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FAI finds woman's mineshaft death avoidable

A Fatal Accident Inquiry (FAI) has found that the death of a woman who fell down a mineshaft might have been avoided if emergency services had rescued her sooner, reports the BBC.

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Boy claims compensation for loss of his father

A 12-year-old boy is suing the driver of a vehicle involved in a road traffic accident that killed his father, reports the Daily Record.

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Damages awarded for golfing eye injury

A golfer has been awarded just under £400,000 in damages after he lost an eye in an accident on a golf course in West Lothian, reports the BBC.The 44-year-old had been walking from one hole to the next when he was hit on the head by a ball struck by a golfer on the 18th tee. The impact caused so much damage that he now wears a prosthetic eye.Anthony Phee sued both the golfer responsible for hitting the ball and Niddry Castle golf club for damages. The defendants had claimed contributory negligence, saying that Mr Phee looked up when he heard the shout of 'fore', however the judge rejected this and instead accepted evidence that Mr Phee had tried to shield his head. He ruled that the golfer hitting the ball was 70% liable for the accident, and the golf club 30% liable.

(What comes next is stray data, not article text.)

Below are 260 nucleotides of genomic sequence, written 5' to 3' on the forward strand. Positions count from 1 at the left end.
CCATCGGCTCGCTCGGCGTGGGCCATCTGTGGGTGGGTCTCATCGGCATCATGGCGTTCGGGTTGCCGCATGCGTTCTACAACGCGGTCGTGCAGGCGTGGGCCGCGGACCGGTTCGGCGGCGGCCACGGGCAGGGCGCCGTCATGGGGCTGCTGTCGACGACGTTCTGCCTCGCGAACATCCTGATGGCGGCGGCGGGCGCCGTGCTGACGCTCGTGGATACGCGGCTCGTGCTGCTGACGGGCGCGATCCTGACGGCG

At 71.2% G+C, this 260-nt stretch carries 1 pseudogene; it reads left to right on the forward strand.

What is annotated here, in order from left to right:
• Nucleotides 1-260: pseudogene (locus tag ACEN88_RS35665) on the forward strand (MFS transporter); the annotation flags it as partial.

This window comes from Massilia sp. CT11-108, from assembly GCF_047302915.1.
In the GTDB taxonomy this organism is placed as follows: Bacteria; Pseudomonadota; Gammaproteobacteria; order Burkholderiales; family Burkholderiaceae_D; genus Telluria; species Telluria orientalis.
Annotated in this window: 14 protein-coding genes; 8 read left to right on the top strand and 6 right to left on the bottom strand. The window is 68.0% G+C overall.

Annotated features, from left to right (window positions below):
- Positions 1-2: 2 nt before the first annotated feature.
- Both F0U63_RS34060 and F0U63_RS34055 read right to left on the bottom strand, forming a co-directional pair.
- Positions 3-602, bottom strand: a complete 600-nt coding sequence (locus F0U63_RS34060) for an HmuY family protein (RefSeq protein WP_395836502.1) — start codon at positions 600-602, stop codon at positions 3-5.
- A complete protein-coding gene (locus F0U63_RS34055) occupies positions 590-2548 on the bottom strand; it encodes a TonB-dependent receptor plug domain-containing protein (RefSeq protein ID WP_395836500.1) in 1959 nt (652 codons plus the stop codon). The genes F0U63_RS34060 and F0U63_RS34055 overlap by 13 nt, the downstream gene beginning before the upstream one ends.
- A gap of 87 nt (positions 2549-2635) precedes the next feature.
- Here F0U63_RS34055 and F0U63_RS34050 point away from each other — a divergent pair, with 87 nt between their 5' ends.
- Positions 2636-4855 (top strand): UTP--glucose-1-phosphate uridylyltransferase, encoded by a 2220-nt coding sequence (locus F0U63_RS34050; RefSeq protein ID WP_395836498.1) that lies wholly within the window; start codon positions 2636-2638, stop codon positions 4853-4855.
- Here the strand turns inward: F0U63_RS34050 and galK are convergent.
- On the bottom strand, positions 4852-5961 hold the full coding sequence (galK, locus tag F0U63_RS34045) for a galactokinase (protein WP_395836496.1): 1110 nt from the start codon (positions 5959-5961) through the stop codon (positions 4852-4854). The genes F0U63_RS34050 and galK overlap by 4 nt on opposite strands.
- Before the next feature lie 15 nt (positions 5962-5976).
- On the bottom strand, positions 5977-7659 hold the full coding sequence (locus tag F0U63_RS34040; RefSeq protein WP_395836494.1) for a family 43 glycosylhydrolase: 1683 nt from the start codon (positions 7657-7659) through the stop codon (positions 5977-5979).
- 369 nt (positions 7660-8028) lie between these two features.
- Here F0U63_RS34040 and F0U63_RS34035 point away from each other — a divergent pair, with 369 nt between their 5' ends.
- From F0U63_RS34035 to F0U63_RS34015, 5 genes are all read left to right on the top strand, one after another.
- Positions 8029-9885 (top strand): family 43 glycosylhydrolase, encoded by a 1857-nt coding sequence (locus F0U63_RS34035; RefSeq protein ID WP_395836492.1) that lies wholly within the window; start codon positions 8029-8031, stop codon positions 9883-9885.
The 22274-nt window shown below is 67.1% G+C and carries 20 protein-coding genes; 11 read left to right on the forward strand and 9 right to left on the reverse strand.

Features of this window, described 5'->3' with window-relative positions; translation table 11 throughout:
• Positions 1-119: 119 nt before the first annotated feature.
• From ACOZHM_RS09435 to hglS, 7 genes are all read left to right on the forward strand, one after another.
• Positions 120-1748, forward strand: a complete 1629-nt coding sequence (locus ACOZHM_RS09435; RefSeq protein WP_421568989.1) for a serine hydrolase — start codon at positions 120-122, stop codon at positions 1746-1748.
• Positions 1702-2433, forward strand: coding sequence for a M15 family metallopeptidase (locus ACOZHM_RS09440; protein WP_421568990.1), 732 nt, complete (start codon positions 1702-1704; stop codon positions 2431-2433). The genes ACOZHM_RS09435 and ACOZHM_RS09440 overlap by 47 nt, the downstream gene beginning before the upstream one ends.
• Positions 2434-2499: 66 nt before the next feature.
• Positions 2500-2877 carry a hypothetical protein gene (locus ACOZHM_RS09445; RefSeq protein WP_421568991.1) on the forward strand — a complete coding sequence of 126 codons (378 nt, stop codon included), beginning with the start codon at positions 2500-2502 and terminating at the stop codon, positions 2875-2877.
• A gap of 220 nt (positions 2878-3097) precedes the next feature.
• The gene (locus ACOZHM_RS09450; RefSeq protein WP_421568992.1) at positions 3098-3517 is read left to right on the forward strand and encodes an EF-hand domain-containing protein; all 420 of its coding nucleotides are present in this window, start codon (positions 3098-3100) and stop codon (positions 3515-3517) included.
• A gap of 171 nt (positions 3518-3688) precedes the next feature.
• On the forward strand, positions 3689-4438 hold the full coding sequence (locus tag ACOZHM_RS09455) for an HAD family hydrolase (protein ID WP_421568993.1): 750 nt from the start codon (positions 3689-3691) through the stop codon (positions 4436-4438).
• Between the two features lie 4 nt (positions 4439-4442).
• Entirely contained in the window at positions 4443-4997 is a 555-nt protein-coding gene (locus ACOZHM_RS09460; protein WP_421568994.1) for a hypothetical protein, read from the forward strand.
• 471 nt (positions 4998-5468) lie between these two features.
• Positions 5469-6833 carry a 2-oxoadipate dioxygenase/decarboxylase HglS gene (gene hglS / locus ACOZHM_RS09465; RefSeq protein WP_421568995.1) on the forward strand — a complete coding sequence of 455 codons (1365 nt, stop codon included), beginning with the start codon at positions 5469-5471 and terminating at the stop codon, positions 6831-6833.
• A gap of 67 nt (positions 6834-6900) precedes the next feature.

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Tradesman fined over asbestos release

A Birmingham handyman has been prosecuted after releasing asbestos fibres while refurbishing a kitchen at a flat in Solihull.Inspectors from the Health and Safety Executive (HSE) found William Rogers, a carpenter and general handyman, had removed partition walls containing asbestos insulating board at the premises.Solihull Magistrates' Court heard Mr Rogers had wrongly assumed he was dealing with asbestos cement, which does not require specialist contractors to remove it, and went ahead with the job. As a result, both he and the tenant, who has asked not to be named, were potentially exposed to asbestos dust.Mr Rogers spread asbestos debris in the kitchen and on the communal stairs and loaded the removed pieces of asbestos insulating board into his car. By law it should have been disposed of by an approved carrier of asbestos waste.The incident was discovered when a licensed asbestos removal contractor, who was working elsewhere in the building, spotted pieces of asbestos outside and alerted HSE. The court heard the area and Mr Rogers' car had to be decontaminated.Speaking after the hearing, HSE principal inspector Jo Anderson said:"Tradespeople are highly likely to come across asbestos at some point in their career. They must make sure they are properly trained so that they can identify it and know what to do next and there is a wealth of guidance available on HSE's website to help them."If they have not checked what kind of asbestos is present and they have not been trained to work with asbestos, they must not start work."The landlord had told William Rogers that the walls contained asbestos, yet he went ahead with the refurbishment without carrying out any checks. The tenant now has to live with the knowledge that he is at risk of developing a serious lung disease in years to come through no fault of his own.”Asbestos is the biggest single cause of occupational deaths in the UK, with an estimated 4,000 people dying every year from related diseases such as mesothelioma and lung cancer.

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Welcome to Dallas McMillan's blog.

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